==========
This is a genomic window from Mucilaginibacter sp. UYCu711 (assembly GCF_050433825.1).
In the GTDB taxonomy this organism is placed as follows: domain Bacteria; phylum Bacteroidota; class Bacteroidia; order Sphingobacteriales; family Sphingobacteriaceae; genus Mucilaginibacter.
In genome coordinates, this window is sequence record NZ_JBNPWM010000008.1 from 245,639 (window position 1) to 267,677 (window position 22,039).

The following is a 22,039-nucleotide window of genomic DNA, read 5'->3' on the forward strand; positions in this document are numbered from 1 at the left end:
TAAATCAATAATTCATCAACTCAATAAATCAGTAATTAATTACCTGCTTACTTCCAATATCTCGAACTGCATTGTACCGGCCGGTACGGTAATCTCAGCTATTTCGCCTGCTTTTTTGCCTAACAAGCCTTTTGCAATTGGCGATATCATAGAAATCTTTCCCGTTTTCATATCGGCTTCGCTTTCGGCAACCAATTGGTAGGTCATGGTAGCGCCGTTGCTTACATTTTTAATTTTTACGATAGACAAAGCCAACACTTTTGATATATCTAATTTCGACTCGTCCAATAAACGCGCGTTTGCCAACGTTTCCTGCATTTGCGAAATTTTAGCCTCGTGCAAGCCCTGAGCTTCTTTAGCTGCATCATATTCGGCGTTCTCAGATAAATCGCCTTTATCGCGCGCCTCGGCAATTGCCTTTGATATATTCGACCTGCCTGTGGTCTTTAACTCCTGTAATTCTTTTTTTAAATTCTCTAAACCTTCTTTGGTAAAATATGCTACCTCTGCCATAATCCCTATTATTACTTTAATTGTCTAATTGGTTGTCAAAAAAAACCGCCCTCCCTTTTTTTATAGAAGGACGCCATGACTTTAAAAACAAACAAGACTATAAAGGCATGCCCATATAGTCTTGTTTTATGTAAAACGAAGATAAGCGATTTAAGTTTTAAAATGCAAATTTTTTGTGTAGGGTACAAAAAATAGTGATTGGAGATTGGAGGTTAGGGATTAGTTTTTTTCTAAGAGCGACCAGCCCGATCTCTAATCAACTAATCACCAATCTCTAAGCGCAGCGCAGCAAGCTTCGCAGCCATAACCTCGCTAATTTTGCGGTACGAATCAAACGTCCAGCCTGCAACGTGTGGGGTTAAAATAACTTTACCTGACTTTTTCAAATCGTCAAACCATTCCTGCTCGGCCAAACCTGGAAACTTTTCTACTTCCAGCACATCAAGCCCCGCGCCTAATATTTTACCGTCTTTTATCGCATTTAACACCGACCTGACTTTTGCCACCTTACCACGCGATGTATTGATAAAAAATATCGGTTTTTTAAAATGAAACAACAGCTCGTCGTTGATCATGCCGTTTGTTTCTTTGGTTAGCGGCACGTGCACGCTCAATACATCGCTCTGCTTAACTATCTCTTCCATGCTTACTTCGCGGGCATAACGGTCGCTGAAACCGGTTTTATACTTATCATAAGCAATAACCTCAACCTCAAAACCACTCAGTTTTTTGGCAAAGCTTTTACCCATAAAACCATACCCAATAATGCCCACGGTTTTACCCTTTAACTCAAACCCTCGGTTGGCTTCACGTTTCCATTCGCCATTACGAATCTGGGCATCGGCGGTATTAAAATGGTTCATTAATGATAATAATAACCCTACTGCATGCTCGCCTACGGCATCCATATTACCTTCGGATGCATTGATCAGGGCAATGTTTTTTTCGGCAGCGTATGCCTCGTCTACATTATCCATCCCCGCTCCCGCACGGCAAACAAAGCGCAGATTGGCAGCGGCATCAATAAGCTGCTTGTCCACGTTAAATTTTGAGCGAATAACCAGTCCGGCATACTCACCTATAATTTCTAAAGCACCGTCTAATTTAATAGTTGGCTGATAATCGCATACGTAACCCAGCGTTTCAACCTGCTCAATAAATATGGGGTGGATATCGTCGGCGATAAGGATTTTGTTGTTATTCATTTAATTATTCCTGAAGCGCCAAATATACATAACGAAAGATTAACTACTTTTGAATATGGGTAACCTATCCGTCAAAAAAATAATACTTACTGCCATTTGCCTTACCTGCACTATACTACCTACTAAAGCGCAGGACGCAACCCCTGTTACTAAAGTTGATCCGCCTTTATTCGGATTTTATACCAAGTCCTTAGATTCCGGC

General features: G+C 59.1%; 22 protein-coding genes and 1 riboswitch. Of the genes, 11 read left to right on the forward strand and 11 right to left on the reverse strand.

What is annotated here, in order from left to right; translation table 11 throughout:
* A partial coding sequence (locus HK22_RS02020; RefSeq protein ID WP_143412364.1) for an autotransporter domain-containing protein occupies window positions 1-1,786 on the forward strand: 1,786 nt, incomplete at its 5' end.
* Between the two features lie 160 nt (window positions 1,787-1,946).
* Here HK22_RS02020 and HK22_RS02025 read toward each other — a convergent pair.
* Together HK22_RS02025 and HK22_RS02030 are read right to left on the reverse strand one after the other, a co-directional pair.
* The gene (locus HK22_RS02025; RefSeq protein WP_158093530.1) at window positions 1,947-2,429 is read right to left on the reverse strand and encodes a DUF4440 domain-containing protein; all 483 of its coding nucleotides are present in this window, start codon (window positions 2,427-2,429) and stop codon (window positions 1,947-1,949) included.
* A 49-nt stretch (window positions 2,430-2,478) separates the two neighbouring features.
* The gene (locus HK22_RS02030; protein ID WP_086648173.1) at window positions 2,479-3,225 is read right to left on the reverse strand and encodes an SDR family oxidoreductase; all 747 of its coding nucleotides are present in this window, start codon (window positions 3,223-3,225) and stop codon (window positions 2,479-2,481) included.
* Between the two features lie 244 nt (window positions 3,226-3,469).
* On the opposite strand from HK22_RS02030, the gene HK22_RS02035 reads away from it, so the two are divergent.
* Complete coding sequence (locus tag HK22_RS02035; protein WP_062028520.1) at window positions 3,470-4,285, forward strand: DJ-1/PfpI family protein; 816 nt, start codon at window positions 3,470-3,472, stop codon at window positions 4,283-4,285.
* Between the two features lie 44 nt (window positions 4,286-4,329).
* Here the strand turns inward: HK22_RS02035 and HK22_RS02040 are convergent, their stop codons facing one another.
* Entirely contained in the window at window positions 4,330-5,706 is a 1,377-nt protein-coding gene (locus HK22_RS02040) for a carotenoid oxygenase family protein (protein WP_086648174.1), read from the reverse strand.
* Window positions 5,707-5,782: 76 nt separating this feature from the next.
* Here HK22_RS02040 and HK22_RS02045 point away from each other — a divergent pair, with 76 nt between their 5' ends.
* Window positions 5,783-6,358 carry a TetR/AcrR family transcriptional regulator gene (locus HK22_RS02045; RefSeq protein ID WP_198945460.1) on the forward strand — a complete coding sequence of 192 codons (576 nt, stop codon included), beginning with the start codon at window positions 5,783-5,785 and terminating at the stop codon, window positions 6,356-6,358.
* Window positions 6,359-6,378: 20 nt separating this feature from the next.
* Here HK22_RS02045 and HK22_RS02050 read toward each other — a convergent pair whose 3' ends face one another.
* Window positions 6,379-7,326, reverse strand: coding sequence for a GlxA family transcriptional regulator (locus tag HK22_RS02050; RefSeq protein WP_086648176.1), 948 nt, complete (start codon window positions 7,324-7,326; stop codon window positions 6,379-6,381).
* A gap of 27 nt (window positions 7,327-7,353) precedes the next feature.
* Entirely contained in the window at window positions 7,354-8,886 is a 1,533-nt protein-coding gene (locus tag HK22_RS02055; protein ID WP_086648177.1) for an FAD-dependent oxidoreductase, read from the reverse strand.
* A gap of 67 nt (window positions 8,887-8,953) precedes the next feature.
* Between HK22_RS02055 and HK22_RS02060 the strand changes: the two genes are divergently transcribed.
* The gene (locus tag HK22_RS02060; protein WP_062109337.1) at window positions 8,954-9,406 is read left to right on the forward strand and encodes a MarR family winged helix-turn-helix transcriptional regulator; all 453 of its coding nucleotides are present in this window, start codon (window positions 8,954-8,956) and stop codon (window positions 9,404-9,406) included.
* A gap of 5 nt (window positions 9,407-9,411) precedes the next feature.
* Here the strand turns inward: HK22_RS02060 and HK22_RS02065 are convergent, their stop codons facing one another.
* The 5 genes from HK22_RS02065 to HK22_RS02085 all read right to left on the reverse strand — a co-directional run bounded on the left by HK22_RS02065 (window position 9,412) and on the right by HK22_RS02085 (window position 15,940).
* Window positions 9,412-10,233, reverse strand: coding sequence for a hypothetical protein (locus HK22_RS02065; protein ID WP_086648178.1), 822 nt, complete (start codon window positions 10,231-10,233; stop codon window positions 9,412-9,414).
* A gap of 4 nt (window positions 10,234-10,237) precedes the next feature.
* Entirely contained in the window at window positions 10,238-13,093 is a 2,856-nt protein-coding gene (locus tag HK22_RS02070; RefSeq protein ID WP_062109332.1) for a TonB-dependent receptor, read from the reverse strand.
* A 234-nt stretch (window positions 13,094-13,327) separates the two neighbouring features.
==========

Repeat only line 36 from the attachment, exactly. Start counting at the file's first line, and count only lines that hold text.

* A gap of 4 nt (window positions 10,234-10,237) precedes the next feature.